By Vatican News
At a time when everyone is pulling together to do their bit to halt the spread of the Covid-19 virus, the Church in Australia is sending out a clarion call to its various agencies all over the country to support national efforts in dealing with the pandemic.
Healthcare and education at forefront of Church response
The president of the Australian Catholic Bishops Conference, Archbishop Mark Coleridge noted that at present, “the Catholic hospital and aged care network is at the forefront of the Church’s response” to the pandemic.
Apart from vital hospital treatment for those affected by the Coronavirus, the Archbishop highlighted that priests, religious, pastoral workers and social service agencies “are also working on the spiritual, emotional and psychological needs of people affected by the virus directly, as well as those for whom the social distancing and isolation guidelines are a burden”.
Another area where the Church is at the forefront at this time, is in the field of education, with teachers supporting students, especially the children of essential, frontline workers.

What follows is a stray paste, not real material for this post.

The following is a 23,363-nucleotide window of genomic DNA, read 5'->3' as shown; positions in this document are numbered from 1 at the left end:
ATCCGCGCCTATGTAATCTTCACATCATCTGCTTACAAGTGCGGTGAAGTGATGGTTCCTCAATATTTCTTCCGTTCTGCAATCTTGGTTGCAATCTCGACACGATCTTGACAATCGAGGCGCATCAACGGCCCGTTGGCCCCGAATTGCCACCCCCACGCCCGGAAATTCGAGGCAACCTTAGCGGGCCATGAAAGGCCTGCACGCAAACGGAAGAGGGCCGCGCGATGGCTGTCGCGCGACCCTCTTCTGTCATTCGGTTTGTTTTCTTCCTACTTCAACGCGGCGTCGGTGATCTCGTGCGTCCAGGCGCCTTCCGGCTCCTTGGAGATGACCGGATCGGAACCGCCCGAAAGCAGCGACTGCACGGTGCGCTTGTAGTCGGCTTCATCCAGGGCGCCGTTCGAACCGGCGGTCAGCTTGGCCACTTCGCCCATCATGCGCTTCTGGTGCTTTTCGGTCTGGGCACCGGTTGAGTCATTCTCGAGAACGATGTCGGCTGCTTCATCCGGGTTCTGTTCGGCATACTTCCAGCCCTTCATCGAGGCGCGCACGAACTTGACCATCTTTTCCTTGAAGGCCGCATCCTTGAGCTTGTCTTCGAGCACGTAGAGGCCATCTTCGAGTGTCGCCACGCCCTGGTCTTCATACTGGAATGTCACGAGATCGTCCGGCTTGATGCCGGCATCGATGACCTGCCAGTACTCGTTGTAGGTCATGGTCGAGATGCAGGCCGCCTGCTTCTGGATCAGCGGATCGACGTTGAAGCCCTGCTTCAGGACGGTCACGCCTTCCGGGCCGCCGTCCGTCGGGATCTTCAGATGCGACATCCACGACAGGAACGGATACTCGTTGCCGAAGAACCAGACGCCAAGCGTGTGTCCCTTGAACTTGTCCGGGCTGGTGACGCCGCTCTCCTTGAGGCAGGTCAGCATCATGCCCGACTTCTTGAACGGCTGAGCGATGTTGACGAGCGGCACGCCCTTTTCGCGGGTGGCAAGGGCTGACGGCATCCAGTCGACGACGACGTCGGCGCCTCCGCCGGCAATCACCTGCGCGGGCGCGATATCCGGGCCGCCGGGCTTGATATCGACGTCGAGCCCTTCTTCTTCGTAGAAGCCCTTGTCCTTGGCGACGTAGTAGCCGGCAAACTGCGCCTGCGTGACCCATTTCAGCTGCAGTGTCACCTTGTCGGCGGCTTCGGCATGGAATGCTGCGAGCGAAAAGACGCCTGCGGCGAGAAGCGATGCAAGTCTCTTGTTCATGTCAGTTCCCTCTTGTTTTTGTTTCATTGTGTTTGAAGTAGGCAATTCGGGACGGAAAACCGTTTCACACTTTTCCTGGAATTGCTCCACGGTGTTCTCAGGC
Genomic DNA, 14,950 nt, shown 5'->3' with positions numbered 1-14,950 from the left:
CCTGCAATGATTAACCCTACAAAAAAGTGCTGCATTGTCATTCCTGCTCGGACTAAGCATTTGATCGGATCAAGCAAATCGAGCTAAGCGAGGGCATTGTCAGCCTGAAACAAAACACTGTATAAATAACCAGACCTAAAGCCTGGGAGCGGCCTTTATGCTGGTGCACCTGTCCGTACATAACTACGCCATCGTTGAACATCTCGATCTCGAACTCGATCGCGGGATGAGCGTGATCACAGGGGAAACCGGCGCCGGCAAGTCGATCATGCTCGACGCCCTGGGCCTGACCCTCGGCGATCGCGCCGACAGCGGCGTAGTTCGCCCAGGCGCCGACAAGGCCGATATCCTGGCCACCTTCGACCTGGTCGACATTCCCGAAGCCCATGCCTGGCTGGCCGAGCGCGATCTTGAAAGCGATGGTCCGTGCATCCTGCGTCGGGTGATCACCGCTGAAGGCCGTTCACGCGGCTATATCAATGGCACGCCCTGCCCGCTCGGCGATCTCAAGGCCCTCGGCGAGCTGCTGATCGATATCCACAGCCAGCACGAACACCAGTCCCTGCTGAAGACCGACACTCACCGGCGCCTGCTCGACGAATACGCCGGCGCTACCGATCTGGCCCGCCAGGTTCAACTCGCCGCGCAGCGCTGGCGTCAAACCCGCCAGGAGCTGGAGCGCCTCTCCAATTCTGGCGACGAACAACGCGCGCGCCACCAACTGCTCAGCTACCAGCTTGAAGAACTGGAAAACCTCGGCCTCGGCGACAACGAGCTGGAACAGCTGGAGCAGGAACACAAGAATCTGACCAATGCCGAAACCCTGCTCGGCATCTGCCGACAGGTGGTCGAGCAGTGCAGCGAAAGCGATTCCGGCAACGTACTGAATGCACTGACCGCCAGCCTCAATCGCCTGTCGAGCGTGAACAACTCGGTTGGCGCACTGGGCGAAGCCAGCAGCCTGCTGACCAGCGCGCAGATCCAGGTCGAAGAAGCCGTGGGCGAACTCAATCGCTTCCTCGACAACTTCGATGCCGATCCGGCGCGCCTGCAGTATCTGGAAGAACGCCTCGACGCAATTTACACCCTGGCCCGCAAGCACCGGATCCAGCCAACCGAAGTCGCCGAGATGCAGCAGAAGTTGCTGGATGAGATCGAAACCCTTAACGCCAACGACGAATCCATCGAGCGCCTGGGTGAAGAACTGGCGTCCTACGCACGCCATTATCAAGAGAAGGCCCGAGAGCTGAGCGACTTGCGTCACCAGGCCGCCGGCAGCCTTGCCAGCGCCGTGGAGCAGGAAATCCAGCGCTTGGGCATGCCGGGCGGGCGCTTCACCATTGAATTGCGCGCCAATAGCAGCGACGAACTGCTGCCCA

There have been over 4,800 confirmed cases of COVID-19 in Australia and with new cases still emerging, Archbishop Coleridge said that parishes, schools and religious orders “have their own role to play in increasing the capacity of state and territory governments and their health departments to respond to this pandemic.”
The Church at the service of the community
During the recent bushfire disaster that wreaked havoc in Australia, the Advisory Council of Catholic Emergency Relief Australia emerged to strengthen the Church’s response to that crisis. Now, it’s looking at effective ways of responding to this current outbreak.
Susan Pascoe, chair of the Council said, “a national audit has commenced to understand what Catholic buildings might be put on standby to be made available if more facilities are needed for testing people who could be infected, for people to self-isolate, for front-line workers to be accommodated away from their homes and other reasons.”
She underlined, that with many Church spaces available for use, and as a very prominent part of each community across the nation, “the Catholic Church has a responsibility in this pandemic, and the Church takes that seriously.”
Archbishop Coleridge pointed out, that in light of these unique circumstances, the national audit will also create a database that could assist in responding to other disasters, “with Church properties being utilised as evacuation centres, food banks or for other purposes in service of the community as a whole.”